Monday, March 12, 2012


Gustav Manz's jewelry archives at Winterthur record many of the pieces he produced for Tiffany & Company from the Edwardian period through the Jazz Age. Shown here is a jade, enamel and seed pearl bar pin fabricated in spring 1923—about two years before Fitzgerald finished his Great American Novel. Sufficiently vintage, we'd say, for a stroll down the red carpet. (If you have information on where this "broche" might be found, please write to us!)  

Raising the bar: jade and enamel brooch 
Gustav Manz for Tiffany & Co, circa 1923
Photo (c) Gustav Manz LLC 

The Tiffany & Co jewelry archives recently proved an invaluable resource "in looking back at this Golden Era of affluence..." according to costume designer Catherine Martin, who is collaborating with husband/filmmaker Baz Luhrmann on a remake of The Great Gatsby. Tiffany & Co has been tasked with recreating period bling for the film's star-studded cast led by Carey Mulligan (Daisy Buchanan), Leonardo DiCaprio (Gatsby), and Tobey Maguire (Nick Carraway). 

Carey Mulligan (Daisy Buchanan) having what appears to be a bad wig day on the set of The Great Gatsby; but love her pearl and diamond ear-vices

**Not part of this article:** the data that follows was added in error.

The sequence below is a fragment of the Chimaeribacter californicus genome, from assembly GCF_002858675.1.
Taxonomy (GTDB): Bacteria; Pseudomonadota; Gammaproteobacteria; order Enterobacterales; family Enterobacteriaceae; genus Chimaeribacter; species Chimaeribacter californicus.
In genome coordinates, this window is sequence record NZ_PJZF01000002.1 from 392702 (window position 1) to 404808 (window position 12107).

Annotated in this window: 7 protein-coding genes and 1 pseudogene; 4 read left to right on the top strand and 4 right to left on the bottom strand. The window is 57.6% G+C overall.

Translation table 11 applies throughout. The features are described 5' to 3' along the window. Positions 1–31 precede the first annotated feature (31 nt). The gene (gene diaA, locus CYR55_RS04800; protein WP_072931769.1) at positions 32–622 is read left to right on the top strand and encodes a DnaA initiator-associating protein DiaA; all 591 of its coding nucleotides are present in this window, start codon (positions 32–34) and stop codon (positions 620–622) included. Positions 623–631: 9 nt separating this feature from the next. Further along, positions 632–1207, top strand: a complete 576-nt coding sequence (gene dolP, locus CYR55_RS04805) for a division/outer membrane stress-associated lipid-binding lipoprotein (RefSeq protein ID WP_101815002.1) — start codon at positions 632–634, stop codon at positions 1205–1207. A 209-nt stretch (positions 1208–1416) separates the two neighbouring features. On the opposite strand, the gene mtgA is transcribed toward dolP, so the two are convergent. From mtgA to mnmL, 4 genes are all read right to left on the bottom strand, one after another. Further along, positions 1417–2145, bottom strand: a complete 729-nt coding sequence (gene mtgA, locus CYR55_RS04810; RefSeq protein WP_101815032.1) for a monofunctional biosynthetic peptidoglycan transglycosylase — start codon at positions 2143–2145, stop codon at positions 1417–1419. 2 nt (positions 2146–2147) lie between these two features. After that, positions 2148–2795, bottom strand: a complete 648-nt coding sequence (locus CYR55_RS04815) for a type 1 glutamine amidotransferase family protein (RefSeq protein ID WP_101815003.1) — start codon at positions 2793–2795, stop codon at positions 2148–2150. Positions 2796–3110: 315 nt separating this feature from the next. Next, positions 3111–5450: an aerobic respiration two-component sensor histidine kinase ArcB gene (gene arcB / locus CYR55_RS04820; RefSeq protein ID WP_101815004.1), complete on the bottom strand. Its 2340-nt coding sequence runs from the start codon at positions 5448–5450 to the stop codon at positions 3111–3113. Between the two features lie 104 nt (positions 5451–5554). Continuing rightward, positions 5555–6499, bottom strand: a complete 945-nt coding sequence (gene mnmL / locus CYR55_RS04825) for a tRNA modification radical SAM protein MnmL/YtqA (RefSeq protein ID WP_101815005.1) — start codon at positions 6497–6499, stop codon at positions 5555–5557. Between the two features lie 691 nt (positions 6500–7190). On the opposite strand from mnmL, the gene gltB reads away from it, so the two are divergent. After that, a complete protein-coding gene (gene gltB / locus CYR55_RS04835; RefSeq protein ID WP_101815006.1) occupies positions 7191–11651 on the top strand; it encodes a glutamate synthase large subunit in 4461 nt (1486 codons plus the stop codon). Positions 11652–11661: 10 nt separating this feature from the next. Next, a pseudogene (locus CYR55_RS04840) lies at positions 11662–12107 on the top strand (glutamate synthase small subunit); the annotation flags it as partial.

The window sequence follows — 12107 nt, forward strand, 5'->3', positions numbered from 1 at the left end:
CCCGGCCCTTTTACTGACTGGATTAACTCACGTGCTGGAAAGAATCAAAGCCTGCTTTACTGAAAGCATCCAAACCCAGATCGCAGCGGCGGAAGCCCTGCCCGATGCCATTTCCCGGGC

Photo via CelebBuzz 

While jewelry hardly gets mentioned in Fitzgerald's novel ("It's the funniest thing, old sport"), one of the saddest, most memorable scenes in the book occurs when Daisy smoothes her hair with a brush from Gatsby's "toilet set of pure dull gold..."

An Edwardian lady's gold toilet set
(image courtesy of Christie's) 

Women of the pre-World War One decade began to shift away from the oversize collars favored by stylish turn-of-the-century ladies: "It may be surprising to hear that Dutch collar pins have gone," observed The New York Times' fashion correspondent.  It is only the name, however, that has passed. Pierrot pins have taken their place. The fan-shaped Pierrot pin has the advantage of following the lines of the frock where it meets the throat. Bar pins are in the ascendancy."

This silk crepe dress from the 20s, advertised on Etsy (@ Veronica in Canada), has small holes at the neckline and on the front left side—brooch stigmata

By the 1920s, fussy collars were totally out and dress brooches or clips became popular, sometimes offered as door prizes or, if a hostess was particularly generous, as party favorsPin stems in any era inevitably do damage to garments, so it probably took a Daisy Buchanan mentality to wear them on diaphanous flapper dresses and not worry about rending the fabric ("They were careless people, Tom and Daisy...")... 

On the red carpet at the 2012 Academy Awards ceremony, Michelle Williams cinched the Oscar for Best Accessory with a diminutive diamond bow pin 


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